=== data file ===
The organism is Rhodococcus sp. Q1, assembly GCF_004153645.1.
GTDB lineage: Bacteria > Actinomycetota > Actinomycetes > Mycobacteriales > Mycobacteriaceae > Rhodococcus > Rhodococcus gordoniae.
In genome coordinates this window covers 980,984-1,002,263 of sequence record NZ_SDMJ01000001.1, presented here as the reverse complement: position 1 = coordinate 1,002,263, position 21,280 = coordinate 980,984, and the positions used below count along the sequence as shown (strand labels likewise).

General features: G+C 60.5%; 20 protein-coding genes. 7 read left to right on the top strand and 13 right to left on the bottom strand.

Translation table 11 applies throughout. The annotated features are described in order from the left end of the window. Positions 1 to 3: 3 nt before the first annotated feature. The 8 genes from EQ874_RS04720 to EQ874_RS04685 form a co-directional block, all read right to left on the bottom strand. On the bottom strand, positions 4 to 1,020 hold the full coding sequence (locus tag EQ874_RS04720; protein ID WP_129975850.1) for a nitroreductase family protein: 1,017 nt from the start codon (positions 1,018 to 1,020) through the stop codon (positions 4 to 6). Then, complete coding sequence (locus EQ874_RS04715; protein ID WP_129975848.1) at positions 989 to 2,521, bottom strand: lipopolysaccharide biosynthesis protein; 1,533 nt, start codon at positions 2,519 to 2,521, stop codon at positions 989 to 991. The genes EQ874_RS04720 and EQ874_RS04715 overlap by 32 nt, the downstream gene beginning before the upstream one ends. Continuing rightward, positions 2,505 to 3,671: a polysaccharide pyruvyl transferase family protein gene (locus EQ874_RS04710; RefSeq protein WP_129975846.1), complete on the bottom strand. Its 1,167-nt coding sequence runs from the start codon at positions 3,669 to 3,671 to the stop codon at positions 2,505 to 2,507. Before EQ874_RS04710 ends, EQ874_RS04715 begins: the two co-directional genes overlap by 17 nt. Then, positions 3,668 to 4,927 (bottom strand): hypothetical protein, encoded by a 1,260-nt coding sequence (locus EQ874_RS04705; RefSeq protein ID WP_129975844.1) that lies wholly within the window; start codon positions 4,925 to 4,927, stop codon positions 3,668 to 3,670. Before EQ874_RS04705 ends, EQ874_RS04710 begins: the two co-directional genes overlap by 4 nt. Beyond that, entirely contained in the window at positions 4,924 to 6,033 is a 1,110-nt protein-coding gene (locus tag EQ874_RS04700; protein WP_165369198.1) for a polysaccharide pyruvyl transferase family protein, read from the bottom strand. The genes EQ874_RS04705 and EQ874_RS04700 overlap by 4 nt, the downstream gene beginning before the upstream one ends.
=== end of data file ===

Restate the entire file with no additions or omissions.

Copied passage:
The organism is Rhodococcus sp. Q1, assembly GCF_004153645.1.
GTDB lineage: Bacteria > Actinomycetota > Actinomycetes > Mycobacteriales > Mycobacteriaceae > Rhodococcus > Rhodococcus gordoniae.
In genome coordinates this window covers 980,984-1,002,263 of sequence record NZ_SDMJ01000001.1, presented here as the reverse complement: position 1 = coordinate 1,002,263, position 21,280 = coordinate 980,984, and the positions used below count along the sequence as shown (strand labels likewise).

General features: G+C 60.5%; 20 protein-coding genes. 7 read left to right on the top strand and 13 right to left on the bottom strand.

Translation table 11 applies throughout. The annotated features are described in order from the left end of the window. Positions 1 to 3: 3 nt before the first annotated feature. The 8 genes from EQ874_RS04720 to EQ874_RS04685 form a co-directional block, all read right to left on the bottom strand. On the bottom strand, positions 4 to 1,020 hold the full coding sequence (locus tag EQ874_RS04720; protein ID WP_129975850.1) for a nitroreductase family protein: 1,017 nt from the start codon (positions 1,018 to 1,020) through the stop codon (positions 4 to 6). Then, complete coding sequence (locus EQ874_RS04715; protein ID WP_129975848.1) at positions 989 to 2,521, bottom strand: lipopolysaccharide biosynthesis protein; 1,533 nt, start codon at positions 2,519 to 2,521, stop codon at positions 989 to 991. The genes EQ874_RS04720 and EQ874_RS04715 overlap by 32 nt, the downstream gene beginning before the upstream one ends. Continuing rightward, positions 2,505 to 3,671: a polysaccharide pyruvyl transferase family protein gene (locus EQ874_RS04710; RefSeq protein WP_129975846.1), complete on the bottom strand. Its 1,167-nt coding sequence runs from the start codon at positions 3,669 to 3,671 to the stop codon at positions 2,505 to 2,507. Before EQ874_RS04710 ends, EQ874_RS04715 begins: the two co-directional genes overlap by 17 nt. Then, positions 3,668 to 4,927 (bottom strand): hypothetical protein, encoded by a 1,260-nt coding sequence (locus EQ874_RS04705; RefSeq protein ID WP_129975844.1) that lies wholly within the window; start codon positions 4,925 to 4,927, stop codon positions 3,668 to 3,670. Before EQ874_RS04705 ends, EQ874_RS04710 begins: the two co-directional genes overlap by 4 nt. Beyond that, entirely contained in the window at positions 4,924 to 6,033 is a 1,110-nt protein-coding gene (locus tag EQ874_RS04700; protein WP_165369198.1) for a polysaccharide pyruvyl transferase family protein, read from the bottom strand. The genes EQ874_RS04705 and EQ874_RS04700 overlap by 4 nt, the downstream gene beginning before the upstream one ends.